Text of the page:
Tape: 2 Story: 5 - Milton Coleman talks about the history of the Great Migration, pt. 1

Tape: 2 Story: 6 - Milton Coleman talks about the history of Great Migration, pt. 2

Tape: 2 Story: 7 - Milton Coleman remembers his experiences in primary and secondary school

Tape: 2 Story: 8 - Milton Coleman recalls the basketball team at Lincoln Junior-Senior High School in Milwaukee, Wisconsin

Tape: 3 Story: 1 - Milton Coleman recalls his primary school mentors

Tape: 3 Story: 2 - Milton Coleman describes his early encounters with media and editing

Tape: 3 Story: 3 - Milton Coleman talks about the talents of his brother, Jerome.

Tape: 3 Story: 4 - Milton Coleman describes his interest in sports when he was young, pt. 1

Tape: 3 Story: 5 - Milton Coleman describes his interest in sports when he was young, pt. 2

Tape: 3 Story: 6 - Milton Coleman recalls secondary teachers and individuals that inspired him, pt. 1

Tape: 3 Story: 7 - Milton Coleman recalls secondary teachers and individuals that inspired him, pt. 2

Tape: 3 Story: 8 - Milton Coleman recalls secondary teachers and individuals that inspired him, pt. 3

Tape: 3 Story: 9 - Milton Coleman talks about his involvement in organizations as a high school student

Tape: 3 Story: 10 - Milton Coleman recalls his honors and awards in high school

Tape: 4 Story: 1 - Milton Coleman recalls enrolling at the University of Wisconsin-Milwaukee

Tape: 4 Story: 2 - Milton Coleman talks about Professor Edith Borroff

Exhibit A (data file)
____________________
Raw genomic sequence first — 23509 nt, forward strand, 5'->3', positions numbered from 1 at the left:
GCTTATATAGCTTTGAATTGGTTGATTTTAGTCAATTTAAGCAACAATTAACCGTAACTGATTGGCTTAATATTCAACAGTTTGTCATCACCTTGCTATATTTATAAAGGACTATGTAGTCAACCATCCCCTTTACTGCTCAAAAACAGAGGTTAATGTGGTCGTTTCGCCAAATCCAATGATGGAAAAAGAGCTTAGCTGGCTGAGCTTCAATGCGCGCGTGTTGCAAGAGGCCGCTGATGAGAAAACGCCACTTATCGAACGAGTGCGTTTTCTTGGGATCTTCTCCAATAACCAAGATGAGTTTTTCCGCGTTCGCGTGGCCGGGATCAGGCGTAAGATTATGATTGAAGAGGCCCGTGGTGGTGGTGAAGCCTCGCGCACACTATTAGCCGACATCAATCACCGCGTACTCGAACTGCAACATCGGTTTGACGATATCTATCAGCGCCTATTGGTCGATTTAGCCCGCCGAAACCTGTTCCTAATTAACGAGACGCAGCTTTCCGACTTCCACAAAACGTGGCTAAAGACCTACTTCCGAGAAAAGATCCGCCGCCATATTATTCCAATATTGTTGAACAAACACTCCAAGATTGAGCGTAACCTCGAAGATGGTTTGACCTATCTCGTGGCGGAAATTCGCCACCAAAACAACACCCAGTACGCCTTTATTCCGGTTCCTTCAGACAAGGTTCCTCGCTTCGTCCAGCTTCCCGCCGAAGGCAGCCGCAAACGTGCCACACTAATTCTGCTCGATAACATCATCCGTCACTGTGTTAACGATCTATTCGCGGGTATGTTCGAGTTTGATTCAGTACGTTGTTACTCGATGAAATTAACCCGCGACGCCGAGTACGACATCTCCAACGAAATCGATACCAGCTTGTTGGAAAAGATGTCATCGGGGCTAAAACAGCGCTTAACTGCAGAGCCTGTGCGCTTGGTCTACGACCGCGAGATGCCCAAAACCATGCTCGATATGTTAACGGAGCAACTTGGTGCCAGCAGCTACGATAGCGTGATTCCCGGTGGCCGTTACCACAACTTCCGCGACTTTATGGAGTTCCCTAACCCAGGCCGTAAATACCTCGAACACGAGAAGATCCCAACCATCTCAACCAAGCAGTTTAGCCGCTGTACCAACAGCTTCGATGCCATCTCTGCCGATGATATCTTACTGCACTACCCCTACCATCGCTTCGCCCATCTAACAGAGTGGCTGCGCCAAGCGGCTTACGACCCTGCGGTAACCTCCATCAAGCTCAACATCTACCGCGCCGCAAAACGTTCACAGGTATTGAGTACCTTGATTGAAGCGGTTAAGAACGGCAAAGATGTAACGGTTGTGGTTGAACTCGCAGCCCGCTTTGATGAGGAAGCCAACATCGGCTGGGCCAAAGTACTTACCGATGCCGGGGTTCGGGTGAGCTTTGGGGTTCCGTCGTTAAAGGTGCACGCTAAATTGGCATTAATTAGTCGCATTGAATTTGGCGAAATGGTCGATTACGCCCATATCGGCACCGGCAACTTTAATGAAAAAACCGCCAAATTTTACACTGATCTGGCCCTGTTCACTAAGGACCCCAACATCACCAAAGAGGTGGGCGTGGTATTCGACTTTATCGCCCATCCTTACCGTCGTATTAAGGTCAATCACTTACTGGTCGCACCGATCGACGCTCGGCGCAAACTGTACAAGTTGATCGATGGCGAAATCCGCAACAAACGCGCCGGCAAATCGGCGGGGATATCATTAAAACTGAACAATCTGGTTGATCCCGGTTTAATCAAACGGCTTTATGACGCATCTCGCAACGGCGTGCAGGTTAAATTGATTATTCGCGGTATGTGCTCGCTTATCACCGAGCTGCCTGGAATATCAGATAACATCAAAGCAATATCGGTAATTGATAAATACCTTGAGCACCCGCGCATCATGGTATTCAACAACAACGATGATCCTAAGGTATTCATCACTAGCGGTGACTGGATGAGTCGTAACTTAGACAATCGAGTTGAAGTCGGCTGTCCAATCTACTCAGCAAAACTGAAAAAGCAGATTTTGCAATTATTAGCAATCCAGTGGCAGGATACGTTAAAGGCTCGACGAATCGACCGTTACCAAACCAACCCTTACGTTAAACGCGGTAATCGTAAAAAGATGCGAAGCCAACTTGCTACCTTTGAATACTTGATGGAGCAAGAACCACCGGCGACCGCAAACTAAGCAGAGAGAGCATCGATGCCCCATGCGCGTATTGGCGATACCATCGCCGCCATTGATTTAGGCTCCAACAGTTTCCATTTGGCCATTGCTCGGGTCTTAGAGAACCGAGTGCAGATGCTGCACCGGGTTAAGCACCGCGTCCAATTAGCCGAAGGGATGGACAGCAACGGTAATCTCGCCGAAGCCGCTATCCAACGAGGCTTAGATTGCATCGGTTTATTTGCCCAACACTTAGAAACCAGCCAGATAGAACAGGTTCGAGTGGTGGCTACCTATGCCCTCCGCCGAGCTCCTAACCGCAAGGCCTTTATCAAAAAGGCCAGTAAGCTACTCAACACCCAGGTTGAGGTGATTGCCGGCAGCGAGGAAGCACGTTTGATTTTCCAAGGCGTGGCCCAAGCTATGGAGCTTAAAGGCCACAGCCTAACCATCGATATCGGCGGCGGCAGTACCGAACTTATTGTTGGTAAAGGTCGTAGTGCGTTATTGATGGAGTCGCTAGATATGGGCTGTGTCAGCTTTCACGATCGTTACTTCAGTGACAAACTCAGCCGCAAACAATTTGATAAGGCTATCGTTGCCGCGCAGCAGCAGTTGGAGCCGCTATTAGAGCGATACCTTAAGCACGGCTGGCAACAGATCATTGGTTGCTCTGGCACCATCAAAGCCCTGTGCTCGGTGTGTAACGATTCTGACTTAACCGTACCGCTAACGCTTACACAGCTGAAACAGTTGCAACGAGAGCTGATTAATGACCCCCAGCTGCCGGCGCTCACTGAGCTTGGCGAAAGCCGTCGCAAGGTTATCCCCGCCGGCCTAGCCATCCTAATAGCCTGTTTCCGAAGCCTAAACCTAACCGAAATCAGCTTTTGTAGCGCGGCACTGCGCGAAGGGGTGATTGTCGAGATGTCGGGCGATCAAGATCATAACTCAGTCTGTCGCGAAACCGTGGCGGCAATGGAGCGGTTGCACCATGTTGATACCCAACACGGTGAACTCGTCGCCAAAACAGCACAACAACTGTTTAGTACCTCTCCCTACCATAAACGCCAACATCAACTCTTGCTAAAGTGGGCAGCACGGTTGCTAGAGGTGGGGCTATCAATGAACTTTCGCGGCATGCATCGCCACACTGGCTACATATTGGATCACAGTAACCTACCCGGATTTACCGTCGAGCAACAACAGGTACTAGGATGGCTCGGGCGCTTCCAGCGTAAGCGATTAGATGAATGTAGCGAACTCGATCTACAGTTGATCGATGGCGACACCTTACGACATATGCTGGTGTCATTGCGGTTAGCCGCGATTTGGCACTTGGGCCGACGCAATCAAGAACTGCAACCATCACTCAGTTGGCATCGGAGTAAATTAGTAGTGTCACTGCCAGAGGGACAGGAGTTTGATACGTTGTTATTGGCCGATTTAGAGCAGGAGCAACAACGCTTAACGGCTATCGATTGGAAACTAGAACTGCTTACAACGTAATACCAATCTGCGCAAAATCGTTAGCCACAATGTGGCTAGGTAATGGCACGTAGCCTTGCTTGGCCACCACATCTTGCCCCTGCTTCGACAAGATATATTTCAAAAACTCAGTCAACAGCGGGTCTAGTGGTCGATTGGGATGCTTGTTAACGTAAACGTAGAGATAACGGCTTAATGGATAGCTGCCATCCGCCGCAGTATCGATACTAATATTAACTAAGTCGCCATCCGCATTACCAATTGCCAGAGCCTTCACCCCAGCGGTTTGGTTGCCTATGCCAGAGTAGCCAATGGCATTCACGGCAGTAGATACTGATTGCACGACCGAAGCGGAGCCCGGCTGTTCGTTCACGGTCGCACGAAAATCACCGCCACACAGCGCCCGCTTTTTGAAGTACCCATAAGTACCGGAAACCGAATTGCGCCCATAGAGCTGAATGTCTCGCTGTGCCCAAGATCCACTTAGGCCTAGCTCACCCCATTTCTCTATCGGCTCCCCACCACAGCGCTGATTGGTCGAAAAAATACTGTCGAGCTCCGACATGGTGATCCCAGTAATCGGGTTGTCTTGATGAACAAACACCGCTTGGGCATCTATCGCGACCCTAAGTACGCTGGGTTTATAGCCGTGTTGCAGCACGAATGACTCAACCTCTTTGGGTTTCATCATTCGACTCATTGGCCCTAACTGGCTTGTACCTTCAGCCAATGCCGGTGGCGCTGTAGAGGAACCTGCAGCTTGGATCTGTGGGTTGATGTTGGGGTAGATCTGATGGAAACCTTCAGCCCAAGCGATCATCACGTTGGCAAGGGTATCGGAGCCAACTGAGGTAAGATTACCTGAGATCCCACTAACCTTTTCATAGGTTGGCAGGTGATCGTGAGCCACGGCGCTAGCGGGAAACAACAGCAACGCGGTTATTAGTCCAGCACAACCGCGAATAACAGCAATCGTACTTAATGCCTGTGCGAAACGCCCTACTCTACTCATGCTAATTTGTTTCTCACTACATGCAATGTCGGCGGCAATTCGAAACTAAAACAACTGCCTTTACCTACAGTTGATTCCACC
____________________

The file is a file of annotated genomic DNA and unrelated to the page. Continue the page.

Tape: 4 Story: 3 - Milton Coleman remembers the Civil Rights Movement

Tape: 4 Story: 4 - Milton Coleman recalls changing his focus to African American ethnomusicology

Tape: 4 Story: 5 - Milton Coleman describes his involvement with the black student movement

Tape: 4 Story: 6 - Milton Coleman recalls his introduction to journalism

Tape: 4 Story: 7 - Milton Coleman remembers writing for Negro Digest

Tape: 4 Story: 8 - Milton Coleman recalls his introduction to Hoyt W. Fuller

Tape: 4 Story: 9 - Milton Coleman talks about his graduation from the University of Wisconsin-Milwaukee

Tape: 5 Story: 1 - Milton Coleman remembers the assassination of Reverend Dr. Martin Luther King, Jr.

Tape: 5 Story: 2 - Milton Coleman recalls directing the Soul Shack program in Milwaukee, Wisconsin

Tape: 5 Story: 3 - Milton Coleman describes his role at the Milwaukee Courier

Tape: 5 Story: 4 - Milton Coleman remembers moving to North Carolina

Tape: 5 Story: 5 - Milton Coleman talks about the Student Organization for Black Unity

Tape: 5 Story: 6 - Milton Coleman remembers moving to Washington, D.C.

Tape: 5 Story: 7 - Milton Coleman describes his reasons for founding the All African News Service

Tape: 5 Story: 8 - Milton Coleman talks about his early challenges at the All African News Service

Tape: 5 Story: 9 - Milton Coleman recalls the reporters and writers at the All African News Service

Tape: 6 Story: 1 - Milton Coleman talks about the emergence of black organizations

Tape: 6 Story: 2 - Milton Coleman remembers joining the staff of WHUR Radio in Washington, D.C.

Tape: 6 Story: 3 - Milton Coleman remembers the Michele Clark Summer Program for Minority Journalists

Tape: 6 Story: 4 - Milton Coleman describes his experiences at Columbia University

Tape: 6 Story: 5 - Milton Coleman describes his transition to the Minneapolis Star

Tape: 6 Story: 6 - Milton Coleman recalls his experiences at the Minneapolis Star

Tape: 6 Story: 7 - Milton Coleman describes his decision to join the staff of the Washington Post

Tape: 6 Story: 8 - Milton Coleman recalls his start at The Washington Post

Tape: 6 Story: 9 - Milton Coleman remembers Washington D.C. Mayor Marion Barry, pt. 1

Tape: 6 Story: 10 - Milton Coleman remembers Washington D.C. Mayor Marion Barry, pt. 2

Tape: 7 Story: 1 - Milton Coleman talks about gun violence